The Flock closed alpha is on the way, applications now being taken

The Flock

The first-person asymmetrical online multiplayer horror game The Flock is slowly but surely moving toward becoming a real game that you can actually play. A closed alpha test is scheduled to begin at the end of October, and developer Vogelsfap is looking for people who want to get in on the action.

This trailer is a good place to start if you're not familiar with The Flock, but it's essentially a competition between members of an alien race—the Flock—to find the "Light Artifact," which turns its bearer into a slower, more visible and vulnerable creature called the Carrier. The remaining, more agile members of the Flock will hunt the Carrier to steal the Artifact for themselves, but the light it emits is harmful to them and their only defense is to stand perfectly still, which turns them into stone. Survive long enough as the Carrier, and victory is yours.

If that sounds like your kind of good time, then you might want to pop over to and throw your name into the Hat of Alpha Registration. Unlike some such applications, this one is pretty simple: Just give them your name, email address, and Steam account, and explain in 400 characters or less why you want to play The Flock. I'd be willing to bet that "Because it sounds really freakin' cool" will probably suffice.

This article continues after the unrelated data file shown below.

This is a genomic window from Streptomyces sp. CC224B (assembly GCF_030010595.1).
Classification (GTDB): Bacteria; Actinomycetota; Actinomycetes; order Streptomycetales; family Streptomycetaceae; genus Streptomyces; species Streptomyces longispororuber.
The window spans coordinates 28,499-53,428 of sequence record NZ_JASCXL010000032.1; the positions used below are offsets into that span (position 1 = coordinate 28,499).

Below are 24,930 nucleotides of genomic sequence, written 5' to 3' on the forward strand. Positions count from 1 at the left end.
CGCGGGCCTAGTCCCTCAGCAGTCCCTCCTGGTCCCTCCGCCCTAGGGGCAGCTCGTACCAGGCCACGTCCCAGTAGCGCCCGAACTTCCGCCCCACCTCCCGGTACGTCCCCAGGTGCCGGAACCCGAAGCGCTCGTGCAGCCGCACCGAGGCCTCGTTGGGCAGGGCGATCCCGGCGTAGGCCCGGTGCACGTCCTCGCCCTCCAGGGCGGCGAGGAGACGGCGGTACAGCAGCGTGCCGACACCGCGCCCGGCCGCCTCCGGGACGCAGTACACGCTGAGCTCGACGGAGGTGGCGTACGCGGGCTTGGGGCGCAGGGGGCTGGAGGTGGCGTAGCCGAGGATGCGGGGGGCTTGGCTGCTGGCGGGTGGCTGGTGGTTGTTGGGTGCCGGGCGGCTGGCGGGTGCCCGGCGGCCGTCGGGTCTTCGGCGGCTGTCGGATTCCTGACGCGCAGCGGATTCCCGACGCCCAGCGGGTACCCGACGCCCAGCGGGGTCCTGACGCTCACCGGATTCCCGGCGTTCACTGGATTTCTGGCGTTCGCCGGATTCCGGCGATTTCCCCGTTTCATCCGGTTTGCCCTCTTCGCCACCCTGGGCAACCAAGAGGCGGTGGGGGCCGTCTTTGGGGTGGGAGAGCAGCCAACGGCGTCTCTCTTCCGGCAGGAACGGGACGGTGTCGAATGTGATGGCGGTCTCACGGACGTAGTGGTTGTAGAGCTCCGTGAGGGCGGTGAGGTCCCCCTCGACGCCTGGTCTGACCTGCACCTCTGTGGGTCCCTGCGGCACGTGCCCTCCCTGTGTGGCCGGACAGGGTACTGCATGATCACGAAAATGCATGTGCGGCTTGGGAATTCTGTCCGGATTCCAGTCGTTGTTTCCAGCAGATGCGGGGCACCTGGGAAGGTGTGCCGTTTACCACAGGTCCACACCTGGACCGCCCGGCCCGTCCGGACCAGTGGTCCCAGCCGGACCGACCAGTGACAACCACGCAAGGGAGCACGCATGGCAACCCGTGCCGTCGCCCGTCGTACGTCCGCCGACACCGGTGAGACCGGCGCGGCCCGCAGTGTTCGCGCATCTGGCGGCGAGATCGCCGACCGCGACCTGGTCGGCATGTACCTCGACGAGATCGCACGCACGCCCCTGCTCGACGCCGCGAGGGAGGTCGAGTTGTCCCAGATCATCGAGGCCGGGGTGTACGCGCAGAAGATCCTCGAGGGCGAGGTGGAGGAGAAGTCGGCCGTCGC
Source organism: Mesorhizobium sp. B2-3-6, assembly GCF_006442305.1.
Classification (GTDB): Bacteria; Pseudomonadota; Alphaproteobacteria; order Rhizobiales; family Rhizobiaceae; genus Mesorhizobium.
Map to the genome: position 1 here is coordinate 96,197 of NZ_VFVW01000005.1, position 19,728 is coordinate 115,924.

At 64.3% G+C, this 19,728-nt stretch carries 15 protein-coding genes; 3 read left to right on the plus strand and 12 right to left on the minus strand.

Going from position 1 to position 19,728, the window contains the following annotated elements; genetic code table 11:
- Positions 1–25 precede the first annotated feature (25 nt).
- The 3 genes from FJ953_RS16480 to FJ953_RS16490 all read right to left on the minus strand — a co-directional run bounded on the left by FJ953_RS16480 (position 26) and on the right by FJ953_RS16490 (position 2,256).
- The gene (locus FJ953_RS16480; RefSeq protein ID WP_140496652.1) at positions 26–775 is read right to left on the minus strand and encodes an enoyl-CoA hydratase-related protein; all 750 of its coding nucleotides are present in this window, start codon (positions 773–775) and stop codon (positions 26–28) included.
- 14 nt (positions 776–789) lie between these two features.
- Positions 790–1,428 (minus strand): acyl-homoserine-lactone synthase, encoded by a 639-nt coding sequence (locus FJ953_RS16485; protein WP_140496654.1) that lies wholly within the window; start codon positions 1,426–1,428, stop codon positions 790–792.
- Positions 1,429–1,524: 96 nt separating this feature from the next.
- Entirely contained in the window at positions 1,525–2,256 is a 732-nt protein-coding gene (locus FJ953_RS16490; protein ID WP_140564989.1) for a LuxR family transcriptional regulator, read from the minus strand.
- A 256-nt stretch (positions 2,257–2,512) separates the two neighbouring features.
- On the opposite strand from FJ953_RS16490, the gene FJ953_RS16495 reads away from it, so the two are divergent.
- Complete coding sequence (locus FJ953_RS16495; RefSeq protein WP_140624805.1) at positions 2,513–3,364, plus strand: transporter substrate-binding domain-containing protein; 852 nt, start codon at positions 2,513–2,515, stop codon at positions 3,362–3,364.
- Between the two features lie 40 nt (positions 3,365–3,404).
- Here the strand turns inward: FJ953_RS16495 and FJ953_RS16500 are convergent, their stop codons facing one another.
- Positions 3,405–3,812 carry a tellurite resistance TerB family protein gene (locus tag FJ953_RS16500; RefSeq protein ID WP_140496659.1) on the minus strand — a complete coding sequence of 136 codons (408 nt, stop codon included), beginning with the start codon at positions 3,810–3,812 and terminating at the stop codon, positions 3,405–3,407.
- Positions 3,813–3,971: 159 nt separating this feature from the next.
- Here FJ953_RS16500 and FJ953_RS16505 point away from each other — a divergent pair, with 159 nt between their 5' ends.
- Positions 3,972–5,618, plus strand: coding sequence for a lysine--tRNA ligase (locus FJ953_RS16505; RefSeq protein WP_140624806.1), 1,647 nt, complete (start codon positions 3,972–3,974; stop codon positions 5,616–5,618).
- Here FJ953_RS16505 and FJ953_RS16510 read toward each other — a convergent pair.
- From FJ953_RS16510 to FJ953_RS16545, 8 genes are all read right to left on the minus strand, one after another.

You won't need an overly hot PC to run the game, but there are some restrictions. The alpha test begins on October 31 but will only run on weekends to ensure that the maximum number of players are available. It will include just one level, different from the one shown last year at Gamescom, and support three to five players in a match. The studio hasn't yet decided how long the alpha will run, but when it's over, it's over: The game will be removed from Steam libraries once the test period has concluded.

More information about The Flock closed alpha can be had via the brief FAQ, which unfortunately does not include anything even remotely resembling a release date.


As lead news writer during ‘merican hours, Andy covers the day-to-day events that keep PC gaming so interesting, exciting, and occasionally maddening. He’s fond of RPGs, FPSs, dungeons, Myst, and the glorious irony of his parents buying him a TRS-80 instead of an Atari so he wouldn't end up wasting his life on videogames.
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